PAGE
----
Rollover Accidents: Can It Happen to Me?
Posted December 7th, 2018 by Anthony Carbone, PC.
Categories: Auto Accidents.
With the changing weather, car accidents are occurring more and more often. And one of the deadliest types of crashes is a rollover accident.
According to the National Highway Traffic Safety Administration, nearly 35 percent of all passenger vehicle accidents were the result of a rollover. In 2010 alone, more than 7,600 people had died in rollover crashes. The majorities of the victims (69 percent) were not wearing a seatbelt at the time of the accident.
So what is a rollover accident? And what do you do if it happens to you?
What is a Rollover Accident?
A rollover accident can occur in one of two ways:
- Tripped Rollovers: The majority of crashes are considered tripped rollovers. It happens after a vehicle leaves the roadway and begins to slide sideways. When either the tires dig into the soil or strike an object, such as a guardrail, the tripping force is then applied to the tires. This maneuver causes the vehicle to roll over. A tripped rollover can also occur when a car is driving forward at a high speed when it rides upon an object, such as a curb, causing the vehicle to tip.
- Untripped Rollovers: Less common than a tripped rollover, this type of rollover occurs mostly to top-heavy cars when attempting to avoid a high-speed collision. For example, a heavily loaded truck tries to prevent something on the highway. By turning abruptly to the right, the top-heaviness of the vehicle causes the vehicle to roll.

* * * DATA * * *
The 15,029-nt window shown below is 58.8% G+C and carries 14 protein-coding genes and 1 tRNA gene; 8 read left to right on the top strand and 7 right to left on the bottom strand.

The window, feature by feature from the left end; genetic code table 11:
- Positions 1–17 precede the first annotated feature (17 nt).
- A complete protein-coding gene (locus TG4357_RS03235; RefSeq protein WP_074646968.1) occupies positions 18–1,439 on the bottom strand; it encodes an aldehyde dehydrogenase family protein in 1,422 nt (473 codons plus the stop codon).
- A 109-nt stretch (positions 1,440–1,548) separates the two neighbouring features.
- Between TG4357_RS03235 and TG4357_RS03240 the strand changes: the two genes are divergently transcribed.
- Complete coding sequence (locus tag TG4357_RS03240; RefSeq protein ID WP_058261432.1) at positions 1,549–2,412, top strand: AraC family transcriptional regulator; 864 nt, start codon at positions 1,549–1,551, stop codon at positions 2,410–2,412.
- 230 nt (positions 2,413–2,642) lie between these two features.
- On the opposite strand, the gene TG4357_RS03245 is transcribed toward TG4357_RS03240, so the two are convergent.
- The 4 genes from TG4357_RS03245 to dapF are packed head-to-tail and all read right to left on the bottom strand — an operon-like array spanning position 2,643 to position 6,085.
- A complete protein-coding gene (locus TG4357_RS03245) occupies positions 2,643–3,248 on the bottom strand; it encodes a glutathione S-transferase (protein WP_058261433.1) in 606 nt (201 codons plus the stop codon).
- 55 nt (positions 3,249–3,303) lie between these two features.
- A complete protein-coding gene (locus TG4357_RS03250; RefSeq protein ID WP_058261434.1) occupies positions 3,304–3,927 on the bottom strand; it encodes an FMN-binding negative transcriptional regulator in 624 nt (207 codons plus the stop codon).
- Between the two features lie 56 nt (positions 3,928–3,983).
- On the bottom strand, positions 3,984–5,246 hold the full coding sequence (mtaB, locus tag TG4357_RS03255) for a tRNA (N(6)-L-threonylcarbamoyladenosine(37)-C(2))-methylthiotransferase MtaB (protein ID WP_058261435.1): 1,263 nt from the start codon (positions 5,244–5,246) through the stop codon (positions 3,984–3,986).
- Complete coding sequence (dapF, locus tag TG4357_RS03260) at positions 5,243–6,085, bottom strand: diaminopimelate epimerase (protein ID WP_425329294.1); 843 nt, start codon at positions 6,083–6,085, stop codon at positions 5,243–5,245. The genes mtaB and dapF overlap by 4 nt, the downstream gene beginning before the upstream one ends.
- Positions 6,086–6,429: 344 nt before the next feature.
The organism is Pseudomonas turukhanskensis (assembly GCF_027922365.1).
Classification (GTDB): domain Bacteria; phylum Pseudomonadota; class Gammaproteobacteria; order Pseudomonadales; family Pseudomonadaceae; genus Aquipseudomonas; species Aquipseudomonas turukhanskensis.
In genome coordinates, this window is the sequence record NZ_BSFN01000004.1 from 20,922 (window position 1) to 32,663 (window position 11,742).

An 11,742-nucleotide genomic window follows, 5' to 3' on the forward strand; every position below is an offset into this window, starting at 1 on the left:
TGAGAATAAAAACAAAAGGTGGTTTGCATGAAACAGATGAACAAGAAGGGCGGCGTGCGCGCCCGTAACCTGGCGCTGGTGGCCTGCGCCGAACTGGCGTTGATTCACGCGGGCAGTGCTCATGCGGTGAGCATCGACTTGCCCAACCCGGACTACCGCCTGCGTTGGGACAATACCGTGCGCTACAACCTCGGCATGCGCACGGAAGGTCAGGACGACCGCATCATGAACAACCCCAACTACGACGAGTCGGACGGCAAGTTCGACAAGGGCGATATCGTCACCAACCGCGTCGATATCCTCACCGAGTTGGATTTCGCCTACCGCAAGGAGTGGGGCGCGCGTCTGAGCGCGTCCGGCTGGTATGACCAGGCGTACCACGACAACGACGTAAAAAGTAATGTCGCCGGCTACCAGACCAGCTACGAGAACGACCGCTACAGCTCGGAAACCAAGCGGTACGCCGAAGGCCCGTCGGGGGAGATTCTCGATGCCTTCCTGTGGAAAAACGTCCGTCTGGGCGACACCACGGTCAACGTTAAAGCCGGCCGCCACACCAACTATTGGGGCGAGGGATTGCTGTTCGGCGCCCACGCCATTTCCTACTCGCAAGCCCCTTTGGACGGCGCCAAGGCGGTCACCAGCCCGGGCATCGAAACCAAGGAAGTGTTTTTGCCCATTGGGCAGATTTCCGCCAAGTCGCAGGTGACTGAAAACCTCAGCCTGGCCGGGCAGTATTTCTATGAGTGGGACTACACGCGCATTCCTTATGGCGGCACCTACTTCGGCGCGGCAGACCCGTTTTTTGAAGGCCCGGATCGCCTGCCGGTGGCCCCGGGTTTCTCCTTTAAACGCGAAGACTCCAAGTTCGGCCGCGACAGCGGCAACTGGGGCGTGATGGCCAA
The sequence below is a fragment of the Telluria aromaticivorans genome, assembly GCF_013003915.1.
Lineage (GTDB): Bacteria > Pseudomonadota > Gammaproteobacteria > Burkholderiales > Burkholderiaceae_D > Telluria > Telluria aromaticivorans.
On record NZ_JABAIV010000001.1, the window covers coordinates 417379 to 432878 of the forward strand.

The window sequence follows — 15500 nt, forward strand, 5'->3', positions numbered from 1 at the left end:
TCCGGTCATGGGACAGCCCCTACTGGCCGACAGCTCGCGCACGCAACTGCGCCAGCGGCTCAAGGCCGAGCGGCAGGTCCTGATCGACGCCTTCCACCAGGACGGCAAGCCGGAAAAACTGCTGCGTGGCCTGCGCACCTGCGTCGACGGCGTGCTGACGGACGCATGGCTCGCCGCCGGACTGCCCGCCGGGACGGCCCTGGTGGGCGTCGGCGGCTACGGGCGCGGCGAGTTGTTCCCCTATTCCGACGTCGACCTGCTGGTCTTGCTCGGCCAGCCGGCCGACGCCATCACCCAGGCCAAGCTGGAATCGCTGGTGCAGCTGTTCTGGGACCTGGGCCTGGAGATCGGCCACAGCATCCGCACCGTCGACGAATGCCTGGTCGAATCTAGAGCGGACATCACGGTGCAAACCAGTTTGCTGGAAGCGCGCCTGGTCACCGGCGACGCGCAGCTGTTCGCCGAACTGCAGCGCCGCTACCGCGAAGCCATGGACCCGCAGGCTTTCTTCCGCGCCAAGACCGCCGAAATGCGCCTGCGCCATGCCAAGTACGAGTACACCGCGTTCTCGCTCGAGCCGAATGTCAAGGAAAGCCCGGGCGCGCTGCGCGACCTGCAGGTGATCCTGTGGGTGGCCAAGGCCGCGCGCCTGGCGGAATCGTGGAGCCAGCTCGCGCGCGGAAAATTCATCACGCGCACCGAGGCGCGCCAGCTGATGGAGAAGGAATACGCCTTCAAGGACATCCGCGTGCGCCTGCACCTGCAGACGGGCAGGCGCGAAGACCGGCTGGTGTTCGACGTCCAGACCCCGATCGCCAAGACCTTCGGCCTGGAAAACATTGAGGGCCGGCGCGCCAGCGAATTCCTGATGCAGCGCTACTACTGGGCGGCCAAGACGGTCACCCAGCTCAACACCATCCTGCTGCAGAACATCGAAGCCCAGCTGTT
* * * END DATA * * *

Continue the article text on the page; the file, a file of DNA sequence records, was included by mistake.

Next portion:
Causes of a Rollover Accident
The taller and narrower your vehicle is, the more likely you will be involved in a rollover accident. But what can cause these accidents?
- Speeding: According to the NHTSA, 40 percent of all fatal rollover crashes involve excessive speeds.
- Alcohol: Since alcohol can affect your judgment, you are more likely to lose control of your vehicle.
- Location: Surprisingly, more rollovers occur in rural areas, where there are no barriers and are undivided, unlike a highway.
- Routine Driving: You don’t need to be doing something extraordinary — NHTSA states that 90 percent of all fatal, single-vehicle crashes involved routine driving maneuvers, such as going around a curve.
What to Do if Your Car Rolls Over
Although no one can truly prepare for any car accident, there are ways to protect yourself if you’re involved in a rollover.
If you feel the car begin to roll, remain calm. Take your feet away from the pedals and release the steering wheel. Cross your arms against your chest and press your body into the seat. Do not lean forward – this can increase your chances of receiving a brain injury. Once the car stops, brace your feet against the floor to stabilize your body. Check yourself and your passengers for any injuries. If you can, turn off the vehicle and call for emergency assistance.
If you aren’t seriously injured, try to find a way to get out of the vehicle. Undo your seatbelt and try to carefully leave the vehicle – remember a post-rollover injury can still occur. Once free from the vehicle, assist any passengers and move away from the vehicle, in case there’s a possible fuel leak. Stay clear of traffic and wait for emergency services to arrive.
The Law Offices of Anthony Carbone Can Help
Any motor vehicle accident can cause significant personal injuries and chances are your insurance company will be fighting your claim. At the Law Offices of Anthony Carbone, we have 30 years of experience helping injured rollover accident clients throughout New Jersey. A consultation with our office is complimentary. Contact us to discuss the circumstances of your case.
CALL NOW: 201-829-3805